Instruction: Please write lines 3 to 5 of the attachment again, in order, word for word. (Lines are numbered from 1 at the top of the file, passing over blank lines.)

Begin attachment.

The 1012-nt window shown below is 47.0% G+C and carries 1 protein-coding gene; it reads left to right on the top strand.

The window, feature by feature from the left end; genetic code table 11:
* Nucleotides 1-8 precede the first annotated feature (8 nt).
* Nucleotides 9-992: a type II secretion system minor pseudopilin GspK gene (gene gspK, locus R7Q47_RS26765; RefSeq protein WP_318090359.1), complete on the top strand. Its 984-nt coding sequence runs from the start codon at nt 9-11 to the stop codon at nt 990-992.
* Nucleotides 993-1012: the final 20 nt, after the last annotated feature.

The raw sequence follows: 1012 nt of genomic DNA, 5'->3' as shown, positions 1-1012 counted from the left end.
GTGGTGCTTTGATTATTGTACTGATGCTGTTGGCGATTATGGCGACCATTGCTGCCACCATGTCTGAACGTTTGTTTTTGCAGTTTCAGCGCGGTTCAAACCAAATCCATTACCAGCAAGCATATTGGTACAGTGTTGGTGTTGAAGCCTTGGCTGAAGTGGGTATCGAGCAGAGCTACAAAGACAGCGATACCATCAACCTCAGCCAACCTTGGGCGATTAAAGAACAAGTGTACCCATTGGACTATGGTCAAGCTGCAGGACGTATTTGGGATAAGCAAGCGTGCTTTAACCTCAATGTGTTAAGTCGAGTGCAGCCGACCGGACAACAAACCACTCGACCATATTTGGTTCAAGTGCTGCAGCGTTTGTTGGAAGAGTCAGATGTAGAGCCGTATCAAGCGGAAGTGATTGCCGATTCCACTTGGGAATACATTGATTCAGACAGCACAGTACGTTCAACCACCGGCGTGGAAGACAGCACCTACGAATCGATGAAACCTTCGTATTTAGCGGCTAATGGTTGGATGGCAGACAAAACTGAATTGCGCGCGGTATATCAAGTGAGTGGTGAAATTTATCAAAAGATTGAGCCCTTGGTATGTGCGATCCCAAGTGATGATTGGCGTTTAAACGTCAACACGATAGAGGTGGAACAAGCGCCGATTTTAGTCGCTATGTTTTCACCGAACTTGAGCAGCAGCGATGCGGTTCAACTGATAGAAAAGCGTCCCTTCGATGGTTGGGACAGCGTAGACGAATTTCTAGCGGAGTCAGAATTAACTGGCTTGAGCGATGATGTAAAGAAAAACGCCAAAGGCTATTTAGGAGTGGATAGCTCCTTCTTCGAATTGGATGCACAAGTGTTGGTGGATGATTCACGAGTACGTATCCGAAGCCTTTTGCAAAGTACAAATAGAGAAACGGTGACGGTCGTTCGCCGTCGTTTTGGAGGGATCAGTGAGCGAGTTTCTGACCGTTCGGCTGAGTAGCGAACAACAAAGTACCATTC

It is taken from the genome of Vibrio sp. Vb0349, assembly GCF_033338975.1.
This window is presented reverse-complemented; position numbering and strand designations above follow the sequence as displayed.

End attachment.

* Nucleotides 1-8 precede the first annotated feature (8 nt).
* Nucleotides 9-992: a type II secretion system minor pseudopilin GspK gene (gene gspK, locus R7Q47_RS26765; RefSeq protein WP_318090359.1), complete on the top strand. Its 984-nt coding sequence runs from the start codon at nt 9-11 to the stop codon at nt 990-992.
* Nucleotides 993-1012: the final 20 nt, after the last annotated feature.